## Infusoria slipper

The topic of artificial intelligence is very popular right now. I am not familiar with neural networks and the like, but I do have experience programming in JavaScript, so I will use that, even though it may not be the best choice for machine learning. I set a research goal for myself: to understand the most optimal decision-making algorithms at each level of task-setting, and to move from simpler solutions to more and more complex ones as the external environment becomes more complicated.

For the starting point, I decided to take the behavior of the Infusoria slipper. If there is light, it moves towards the light; if there is no light, it stays still. With such behavior, the main task will be very simple: find the shortest path to the center of the light source.

## Environmental conditions

A field of cells, like a chessboard, through which the light and the organism will move. There is one light source with a configurable gradient radius and center coordinates.

## Single-celled organism

As long as the gradient does not reach the organism, it does not see it. When it does, the organism begins to move towards its center. The time interval is 0.5 seconds.

## Implementation

** Repository**: https://github.com/brnikita/Cellular-Automata/tree/Step1.-Infusoria-slipper

I will only describe the main ideas; the full code can be found at the link above.

**Gradient (source of excitation)**

*scripts/gradient.js*

applyGradient(index) { const cells = this.container.children; for (let i = 0; i < this.cellsNumber; i++) { const xDistance = (index % this.numberOfColumns) - (i % this.numberOfColumns); const yDistance = Math.floor(index / this.numberOfColumns) - Math.floor(i / this.numberOfColumns); const distance = Math.sqrt(Math.pow(xDistance, 2) + Math.pow(yDistance, 2)); const intensity = Math.max(0, this.selectedIntensity - distance); const bgColor = `rgba(${hexToRgb(this.selectedColor)}, ${intensity / 9})`; cells[i].style.backgroundColor = bgColor; createIntensityMap(i, intensity, this.numberOfColumns, this.intensityMap); } }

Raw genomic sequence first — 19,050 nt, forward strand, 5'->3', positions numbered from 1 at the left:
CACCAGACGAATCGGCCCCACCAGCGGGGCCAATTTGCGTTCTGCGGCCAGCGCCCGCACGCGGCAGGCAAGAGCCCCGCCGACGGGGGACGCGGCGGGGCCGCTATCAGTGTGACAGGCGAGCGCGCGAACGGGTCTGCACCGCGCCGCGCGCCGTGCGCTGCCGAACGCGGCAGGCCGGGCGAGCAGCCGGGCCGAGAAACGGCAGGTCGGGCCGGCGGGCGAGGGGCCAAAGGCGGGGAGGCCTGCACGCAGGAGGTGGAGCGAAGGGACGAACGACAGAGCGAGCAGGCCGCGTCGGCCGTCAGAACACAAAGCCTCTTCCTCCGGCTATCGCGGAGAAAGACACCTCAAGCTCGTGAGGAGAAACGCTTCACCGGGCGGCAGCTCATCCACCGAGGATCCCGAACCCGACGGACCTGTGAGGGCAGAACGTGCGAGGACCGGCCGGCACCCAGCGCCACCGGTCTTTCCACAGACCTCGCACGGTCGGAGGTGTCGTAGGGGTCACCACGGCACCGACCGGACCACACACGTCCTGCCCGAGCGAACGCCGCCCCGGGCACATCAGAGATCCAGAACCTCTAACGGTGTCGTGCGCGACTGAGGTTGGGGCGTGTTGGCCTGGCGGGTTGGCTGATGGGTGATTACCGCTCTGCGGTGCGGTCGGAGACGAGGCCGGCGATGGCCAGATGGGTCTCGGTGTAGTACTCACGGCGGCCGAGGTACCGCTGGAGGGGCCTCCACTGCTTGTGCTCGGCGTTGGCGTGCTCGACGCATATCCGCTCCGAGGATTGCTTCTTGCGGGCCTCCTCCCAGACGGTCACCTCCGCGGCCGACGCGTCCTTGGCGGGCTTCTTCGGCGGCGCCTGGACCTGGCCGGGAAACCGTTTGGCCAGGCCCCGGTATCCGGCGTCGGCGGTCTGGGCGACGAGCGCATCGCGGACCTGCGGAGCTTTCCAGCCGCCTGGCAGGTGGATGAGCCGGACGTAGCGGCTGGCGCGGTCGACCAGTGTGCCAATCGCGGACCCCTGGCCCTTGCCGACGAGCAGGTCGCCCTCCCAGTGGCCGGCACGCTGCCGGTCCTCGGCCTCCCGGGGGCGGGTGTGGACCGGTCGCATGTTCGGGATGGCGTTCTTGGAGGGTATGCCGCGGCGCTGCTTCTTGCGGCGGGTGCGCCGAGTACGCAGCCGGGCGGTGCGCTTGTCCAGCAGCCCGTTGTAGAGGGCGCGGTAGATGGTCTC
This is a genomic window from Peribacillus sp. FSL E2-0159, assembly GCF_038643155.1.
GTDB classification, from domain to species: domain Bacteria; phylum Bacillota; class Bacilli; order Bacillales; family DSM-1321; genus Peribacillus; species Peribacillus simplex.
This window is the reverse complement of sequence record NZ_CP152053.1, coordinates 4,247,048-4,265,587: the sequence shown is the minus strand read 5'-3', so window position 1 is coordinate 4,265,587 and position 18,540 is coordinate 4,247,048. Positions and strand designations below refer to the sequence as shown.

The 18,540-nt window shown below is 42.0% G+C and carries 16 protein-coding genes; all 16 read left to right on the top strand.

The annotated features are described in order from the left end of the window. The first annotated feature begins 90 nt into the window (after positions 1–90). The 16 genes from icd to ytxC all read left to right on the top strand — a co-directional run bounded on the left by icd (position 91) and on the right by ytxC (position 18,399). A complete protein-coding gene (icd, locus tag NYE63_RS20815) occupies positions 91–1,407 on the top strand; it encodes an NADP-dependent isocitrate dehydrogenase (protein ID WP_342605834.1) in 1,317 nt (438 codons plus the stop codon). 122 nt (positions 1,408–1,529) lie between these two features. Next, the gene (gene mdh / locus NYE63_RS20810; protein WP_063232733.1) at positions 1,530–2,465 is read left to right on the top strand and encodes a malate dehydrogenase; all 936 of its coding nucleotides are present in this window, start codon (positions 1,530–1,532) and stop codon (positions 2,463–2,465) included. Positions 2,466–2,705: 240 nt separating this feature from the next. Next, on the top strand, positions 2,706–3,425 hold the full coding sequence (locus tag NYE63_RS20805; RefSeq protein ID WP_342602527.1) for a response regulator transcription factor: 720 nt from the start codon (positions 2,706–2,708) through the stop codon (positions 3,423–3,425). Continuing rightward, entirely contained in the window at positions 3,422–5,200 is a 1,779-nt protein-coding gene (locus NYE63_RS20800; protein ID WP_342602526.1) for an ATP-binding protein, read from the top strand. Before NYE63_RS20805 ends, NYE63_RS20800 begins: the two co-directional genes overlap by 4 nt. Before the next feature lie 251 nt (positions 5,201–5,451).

In my implementation, the field cells are arranged in a row in order and are moved to a new line due to styles, like a long snake. Therefore, to calculate the gradient coordinates, we need to consider the length of one line. I store the gradient of each field cell in an array called *createIntensityMap*, and when drawing the field, I take the data for the color of each cell from it.

**Cell’s brain**

*scripts/oneCellorganism.js*

brain(thisX, thisY) { let newX = thisX; let newY = thisY; let newXY = {}; let maxIntensity = 0; const neighbors = [ [-1, -1], [-1, 0], [-1, 1], [0, -1], [0, 0], [0, 1], [1, -1], [1, 0], [1, 1], ]; for (const [dx, dy] of neighbors) { const x = thisX + dx; const y = thisY + dy; if (x < 0 || x >= this.numberOfColumns || y < 0 || y >= Math.floor(this.cellsNumber / this.numberOfColumns)) { //checking field's borders continue; } const intensity = this.intensityMap[y][x]; if (intensity > maxIntensity) { maxIntensity = intensity; newX = x; newY = y; } } newXY.x= newX; newXY.y= newY; return newXY; }

I put the decision-making algorithm for the cell in a separate function. The logic is as follows: the cell collects gradient data around it, in a loop, selects the cell with the highest gradient, and moves to it.

**How to play**

Download the project at https://github.com/brnikita/Cellular-Automata/tree/Step1.-Infusoria-slipper

Open the index.html file in a browser. Enjoy the game!